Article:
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Keywords:

  • indwelling pleural catheters;
  • malignant pleural effusion;
  • pleurodesis;
  • talc;
  • thoracoscopy

ABSTRACT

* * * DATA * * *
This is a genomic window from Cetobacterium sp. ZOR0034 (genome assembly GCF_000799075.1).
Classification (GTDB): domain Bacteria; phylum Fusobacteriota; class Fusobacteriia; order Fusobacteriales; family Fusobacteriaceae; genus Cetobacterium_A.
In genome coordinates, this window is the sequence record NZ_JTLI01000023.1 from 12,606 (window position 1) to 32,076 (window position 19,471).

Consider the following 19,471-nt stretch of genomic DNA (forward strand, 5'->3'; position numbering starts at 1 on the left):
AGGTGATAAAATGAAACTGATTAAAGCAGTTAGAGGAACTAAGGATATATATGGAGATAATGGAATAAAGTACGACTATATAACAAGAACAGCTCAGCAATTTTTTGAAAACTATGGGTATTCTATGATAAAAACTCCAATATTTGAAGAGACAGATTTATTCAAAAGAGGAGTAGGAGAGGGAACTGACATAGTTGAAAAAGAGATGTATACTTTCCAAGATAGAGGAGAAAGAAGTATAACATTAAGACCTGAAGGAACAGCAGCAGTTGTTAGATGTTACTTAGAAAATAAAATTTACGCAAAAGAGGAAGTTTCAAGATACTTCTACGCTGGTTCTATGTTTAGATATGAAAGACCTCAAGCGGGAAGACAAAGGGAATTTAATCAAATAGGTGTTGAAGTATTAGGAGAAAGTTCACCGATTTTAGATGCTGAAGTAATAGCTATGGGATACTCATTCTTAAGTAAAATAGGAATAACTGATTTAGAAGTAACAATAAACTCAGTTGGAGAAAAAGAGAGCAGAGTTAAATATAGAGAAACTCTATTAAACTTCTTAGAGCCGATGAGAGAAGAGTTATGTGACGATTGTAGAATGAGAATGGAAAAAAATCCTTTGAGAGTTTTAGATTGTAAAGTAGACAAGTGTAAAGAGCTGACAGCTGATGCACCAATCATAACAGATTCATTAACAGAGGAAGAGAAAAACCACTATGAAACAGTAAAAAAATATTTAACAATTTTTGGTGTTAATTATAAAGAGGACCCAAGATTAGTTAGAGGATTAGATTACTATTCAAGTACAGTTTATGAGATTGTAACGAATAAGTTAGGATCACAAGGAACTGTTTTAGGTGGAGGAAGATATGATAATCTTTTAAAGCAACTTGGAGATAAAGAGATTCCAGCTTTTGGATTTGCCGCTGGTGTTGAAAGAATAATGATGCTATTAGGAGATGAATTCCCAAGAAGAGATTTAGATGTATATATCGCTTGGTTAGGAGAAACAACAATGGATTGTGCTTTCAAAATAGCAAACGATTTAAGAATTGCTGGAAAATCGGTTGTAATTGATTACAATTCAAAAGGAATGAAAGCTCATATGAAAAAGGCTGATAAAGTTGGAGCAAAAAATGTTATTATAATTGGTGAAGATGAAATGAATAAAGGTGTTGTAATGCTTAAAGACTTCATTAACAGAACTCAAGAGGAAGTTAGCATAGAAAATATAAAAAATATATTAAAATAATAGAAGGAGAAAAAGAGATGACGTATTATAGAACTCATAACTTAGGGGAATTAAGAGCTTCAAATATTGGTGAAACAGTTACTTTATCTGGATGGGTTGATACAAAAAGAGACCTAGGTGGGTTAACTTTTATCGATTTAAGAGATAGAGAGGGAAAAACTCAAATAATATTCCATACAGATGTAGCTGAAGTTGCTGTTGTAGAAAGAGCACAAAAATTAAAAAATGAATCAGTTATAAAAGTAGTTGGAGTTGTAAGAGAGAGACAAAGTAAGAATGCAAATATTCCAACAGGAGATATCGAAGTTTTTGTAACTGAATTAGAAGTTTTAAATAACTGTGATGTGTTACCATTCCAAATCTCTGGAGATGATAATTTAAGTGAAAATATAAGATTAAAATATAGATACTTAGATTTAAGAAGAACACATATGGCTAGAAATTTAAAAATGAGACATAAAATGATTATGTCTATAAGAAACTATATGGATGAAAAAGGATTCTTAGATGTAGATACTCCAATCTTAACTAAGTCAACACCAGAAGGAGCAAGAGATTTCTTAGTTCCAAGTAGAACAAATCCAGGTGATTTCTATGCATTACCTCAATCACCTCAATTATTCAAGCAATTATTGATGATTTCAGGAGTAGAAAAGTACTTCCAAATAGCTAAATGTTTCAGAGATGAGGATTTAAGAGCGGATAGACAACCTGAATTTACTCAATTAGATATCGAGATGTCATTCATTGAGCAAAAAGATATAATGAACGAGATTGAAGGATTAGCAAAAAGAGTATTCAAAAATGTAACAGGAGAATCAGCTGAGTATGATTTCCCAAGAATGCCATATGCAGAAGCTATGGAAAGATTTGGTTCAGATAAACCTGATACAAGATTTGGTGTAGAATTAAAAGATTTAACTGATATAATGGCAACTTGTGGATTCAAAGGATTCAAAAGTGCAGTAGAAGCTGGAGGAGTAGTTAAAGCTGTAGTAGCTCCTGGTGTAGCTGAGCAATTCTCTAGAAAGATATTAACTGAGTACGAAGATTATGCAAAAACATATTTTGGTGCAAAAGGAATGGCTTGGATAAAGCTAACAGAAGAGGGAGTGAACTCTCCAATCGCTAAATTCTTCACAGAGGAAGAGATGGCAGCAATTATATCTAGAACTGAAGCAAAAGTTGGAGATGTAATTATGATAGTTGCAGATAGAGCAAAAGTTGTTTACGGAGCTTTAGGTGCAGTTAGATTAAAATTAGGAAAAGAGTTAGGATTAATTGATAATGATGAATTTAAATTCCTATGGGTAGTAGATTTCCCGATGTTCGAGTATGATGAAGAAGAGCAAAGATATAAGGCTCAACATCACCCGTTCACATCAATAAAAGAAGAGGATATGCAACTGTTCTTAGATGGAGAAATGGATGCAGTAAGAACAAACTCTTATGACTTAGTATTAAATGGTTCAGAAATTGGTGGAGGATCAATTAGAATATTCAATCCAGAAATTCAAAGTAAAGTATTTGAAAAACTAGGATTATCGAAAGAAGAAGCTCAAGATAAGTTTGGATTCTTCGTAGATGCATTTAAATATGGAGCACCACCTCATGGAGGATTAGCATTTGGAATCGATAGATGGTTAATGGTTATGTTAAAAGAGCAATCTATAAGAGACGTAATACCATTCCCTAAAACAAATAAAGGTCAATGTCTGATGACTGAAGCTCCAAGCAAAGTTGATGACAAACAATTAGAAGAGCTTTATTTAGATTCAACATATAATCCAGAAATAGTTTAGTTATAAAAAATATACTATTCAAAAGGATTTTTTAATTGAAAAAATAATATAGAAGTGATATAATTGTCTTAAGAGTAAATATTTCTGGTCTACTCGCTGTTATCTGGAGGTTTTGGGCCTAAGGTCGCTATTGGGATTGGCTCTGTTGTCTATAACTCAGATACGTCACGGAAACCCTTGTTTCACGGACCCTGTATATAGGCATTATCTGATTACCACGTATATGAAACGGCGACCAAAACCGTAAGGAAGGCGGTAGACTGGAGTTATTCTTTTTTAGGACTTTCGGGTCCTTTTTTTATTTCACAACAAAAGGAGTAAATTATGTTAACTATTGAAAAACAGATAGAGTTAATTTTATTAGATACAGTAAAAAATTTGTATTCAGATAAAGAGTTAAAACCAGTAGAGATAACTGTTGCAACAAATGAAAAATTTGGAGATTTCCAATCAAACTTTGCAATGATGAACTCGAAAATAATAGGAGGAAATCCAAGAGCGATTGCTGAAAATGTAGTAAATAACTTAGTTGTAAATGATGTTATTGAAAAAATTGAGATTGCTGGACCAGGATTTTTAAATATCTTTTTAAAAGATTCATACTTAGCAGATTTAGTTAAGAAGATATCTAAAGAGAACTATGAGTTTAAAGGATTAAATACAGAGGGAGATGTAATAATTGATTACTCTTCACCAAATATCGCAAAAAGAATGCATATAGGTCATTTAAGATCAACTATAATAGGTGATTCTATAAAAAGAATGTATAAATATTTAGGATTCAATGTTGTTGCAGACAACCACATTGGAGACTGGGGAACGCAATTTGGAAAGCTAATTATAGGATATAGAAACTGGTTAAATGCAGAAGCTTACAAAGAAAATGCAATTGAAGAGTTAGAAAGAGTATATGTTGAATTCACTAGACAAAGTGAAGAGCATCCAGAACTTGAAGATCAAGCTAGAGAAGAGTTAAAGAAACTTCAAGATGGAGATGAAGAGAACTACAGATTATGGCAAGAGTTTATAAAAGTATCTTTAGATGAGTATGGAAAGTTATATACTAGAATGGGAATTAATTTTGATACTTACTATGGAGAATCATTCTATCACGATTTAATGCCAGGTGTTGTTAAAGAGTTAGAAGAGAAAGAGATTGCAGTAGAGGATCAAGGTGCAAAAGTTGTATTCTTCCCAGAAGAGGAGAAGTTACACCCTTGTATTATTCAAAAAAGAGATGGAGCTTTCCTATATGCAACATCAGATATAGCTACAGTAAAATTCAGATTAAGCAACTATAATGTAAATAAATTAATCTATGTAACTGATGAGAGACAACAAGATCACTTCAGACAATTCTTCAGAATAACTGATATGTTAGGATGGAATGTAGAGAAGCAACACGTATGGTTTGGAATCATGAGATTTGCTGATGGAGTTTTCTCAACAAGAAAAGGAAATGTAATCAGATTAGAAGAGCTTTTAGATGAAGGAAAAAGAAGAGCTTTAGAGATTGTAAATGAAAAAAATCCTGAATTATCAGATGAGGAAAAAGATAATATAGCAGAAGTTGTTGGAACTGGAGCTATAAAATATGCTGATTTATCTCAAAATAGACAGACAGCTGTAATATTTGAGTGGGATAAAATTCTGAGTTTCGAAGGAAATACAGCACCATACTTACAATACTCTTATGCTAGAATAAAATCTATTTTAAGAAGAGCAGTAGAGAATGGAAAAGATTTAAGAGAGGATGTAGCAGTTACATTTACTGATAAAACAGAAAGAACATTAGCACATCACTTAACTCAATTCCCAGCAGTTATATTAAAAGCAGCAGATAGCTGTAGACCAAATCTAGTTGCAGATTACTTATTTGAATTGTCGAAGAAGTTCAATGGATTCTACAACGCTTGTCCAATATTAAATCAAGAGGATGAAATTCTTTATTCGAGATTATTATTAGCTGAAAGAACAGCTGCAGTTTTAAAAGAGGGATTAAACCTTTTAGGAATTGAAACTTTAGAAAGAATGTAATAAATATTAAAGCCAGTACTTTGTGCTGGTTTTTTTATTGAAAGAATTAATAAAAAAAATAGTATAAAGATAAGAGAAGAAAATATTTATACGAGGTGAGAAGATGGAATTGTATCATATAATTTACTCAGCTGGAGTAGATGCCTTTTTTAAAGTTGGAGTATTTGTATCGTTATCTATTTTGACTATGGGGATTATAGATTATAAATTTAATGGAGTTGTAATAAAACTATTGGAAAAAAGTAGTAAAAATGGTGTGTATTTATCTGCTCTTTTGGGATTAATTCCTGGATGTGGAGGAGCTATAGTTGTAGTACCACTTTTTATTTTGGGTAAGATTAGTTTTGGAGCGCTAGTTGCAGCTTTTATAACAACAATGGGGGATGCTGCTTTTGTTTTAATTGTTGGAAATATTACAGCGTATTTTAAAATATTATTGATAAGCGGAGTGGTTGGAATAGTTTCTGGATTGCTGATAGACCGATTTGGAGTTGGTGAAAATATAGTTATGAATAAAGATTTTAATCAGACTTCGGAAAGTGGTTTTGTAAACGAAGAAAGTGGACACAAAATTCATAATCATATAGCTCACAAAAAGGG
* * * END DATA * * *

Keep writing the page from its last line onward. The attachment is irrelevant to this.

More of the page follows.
Malignant pleural effusions (MPE) are a common complication of advanced malignancy. The treatment of MPE should be focused on palliation of associated symptoms. The traditional approach to MPE has been to attempt pleurodesis by introducing a sclerosant into the pleural space. A more recent development in the treatment of MPE has been the use of indwelling pleural catheters (IPC) for ongoing drainage of the pleural space. Controversy exists as to which approach is superior. Pleurodesis approaches will have the advantage of a time-limited course of treatment and high pleurodesis rate at the cost of a more invasive procedure requiring a general anaesthetic or conscious sedation (for thoracoscopic approaches) and an inpatient hospital stay. Use of IPC will allow the patient to be treated on an outpatient basis with a minimally invasive procedure, at the cost of long-term need for catheter drainage and care. Symptom control appears similar between techniques. Complication rates between the two approaches cannot be easily compared, but studies suggest more frequent severe complications such as respiratory failure, arrhythmias and even mortality following pleurodesis, with infection rates similar between the two approaches. IPC will likely see increasing utilization in the future but patient preference and local resources and expertise will continue to play a significant part in treatment decisions. Randomized trials directly comparing the two approaches are needed and some are underway. Novel combination approaches utilizing both IPC and pleurodesis agents have the potential to further improve the care of these patients.